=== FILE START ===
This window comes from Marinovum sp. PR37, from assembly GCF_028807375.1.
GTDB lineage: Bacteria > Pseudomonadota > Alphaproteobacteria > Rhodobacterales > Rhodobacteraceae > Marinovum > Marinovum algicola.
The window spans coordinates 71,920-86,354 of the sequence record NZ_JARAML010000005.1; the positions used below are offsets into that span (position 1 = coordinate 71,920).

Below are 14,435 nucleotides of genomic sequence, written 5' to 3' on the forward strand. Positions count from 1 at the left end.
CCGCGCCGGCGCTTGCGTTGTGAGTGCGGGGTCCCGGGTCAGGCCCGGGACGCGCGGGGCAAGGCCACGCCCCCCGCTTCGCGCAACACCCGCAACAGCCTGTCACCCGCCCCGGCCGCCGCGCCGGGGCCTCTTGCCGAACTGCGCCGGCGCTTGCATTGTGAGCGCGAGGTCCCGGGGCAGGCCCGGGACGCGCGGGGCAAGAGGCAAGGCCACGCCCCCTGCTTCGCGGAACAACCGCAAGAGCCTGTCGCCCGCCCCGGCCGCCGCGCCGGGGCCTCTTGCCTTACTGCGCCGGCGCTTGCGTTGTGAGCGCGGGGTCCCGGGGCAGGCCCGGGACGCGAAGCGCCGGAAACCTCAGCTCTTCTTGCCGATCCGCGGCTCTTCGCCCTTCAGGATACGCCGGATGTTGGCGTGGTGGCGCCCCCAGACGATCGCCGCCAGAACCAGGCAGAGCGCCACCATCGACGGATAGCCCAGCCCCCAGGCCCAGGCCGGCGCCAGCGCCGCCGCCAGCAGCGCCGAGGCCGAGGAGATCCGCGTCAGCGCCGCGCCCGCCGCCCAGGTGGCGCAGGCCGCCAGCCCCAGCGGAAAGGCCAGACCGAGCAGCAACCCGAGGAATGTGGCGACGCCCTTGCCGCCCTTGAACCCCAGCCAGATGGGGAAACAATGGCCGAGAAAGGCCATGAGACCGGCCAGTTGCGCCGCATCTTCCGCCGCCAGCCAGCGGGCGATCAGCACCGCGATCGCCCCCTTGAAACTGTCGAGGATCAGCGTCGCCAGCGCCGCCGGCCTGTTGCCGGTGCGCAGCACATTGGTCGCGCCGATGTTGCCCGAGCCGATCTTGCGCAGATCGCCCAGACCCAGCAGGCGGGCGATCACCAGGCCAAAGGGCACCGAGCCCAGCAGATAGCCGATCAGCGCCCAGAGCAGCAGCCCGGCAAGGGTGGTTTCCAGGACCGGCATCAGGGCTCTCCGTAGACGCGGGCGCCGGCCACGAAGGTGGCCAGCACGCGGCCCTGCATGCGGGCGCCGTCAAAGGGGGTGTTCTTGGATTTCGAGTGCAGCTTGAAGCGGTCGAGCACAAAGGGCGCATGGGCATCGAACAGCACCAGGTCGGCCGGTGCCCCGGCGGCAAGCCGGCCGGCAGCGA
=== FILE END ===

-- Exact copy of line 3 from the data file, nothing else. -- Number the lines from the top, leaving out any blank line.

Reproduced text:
The window spans coordinates 71,920-86,354 of the sequence record NZ_JARAML010000005.1; the positions used below are offsets into that span (position 1 = coordinate 71,920).